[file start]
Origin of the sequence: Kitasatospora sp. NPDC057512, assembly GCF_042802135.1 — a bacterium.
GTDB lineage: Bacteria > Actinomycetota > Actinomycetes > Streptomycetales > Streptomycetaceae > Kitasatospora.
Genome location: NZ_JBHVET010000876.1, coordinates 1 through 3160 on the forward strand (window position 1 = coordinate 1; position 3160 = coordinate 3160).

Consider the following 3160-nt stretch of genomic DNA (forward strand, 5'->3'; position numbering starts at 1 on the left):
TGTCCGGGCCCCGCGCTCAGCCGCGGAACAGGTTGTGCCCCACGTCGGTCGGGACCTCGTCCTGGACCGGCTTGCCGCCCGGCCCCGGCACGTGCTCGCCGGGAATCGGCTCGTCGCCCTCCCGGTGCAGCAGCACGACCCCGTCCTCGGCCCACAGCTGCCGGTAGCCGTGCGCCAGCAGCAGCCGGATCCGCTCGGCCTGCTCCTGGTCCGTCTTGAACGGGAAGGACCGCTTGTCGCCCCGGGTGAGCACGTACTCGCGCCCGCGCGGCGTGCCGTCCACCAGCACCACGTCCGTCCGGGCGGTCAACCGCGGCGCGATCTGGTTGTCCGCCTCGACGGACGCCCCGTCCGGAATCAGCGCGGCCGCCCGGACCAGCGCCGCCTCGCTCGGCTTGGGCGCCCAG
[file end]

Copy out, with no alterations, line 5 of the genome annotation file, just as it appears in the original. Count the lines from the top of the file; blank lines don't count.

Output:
TGTCCGGGCCCCGCGCTCAGCCGCGGAACAGGTTGTGCCCCACGTCGGTCGGGACCTCGTCCTGGACCGGCTTGCCGCCCGGCCCCGGCACGTGCTCGCCGGGAATCGGCTCGTCGCCCTCCCGGTGCAGCAGCACGACCCCGTCCTCGGCCCACAGCTGCCGGTAGCCGTGCGCCAGCAGCAGCCGGATCCGCTCGGCCTGCTCCTGGTCCGTCTTGAACGGGAAGGACCGCTTGTCGCCCCGGGTGAGCACGTACTCGCGCCCGCGCGGCGTGCCGTCCACCAGCACCACGTCCGTCCGGGCGGTCAACCGCGGCGCGATCTGGTTGTCCGCCTCGACGGACGCCCCGTCCGGAATCAGCGCGGCCGCCCGGACCAGCGCCGCCTCGCTCGGCTTGGGCGCCCAG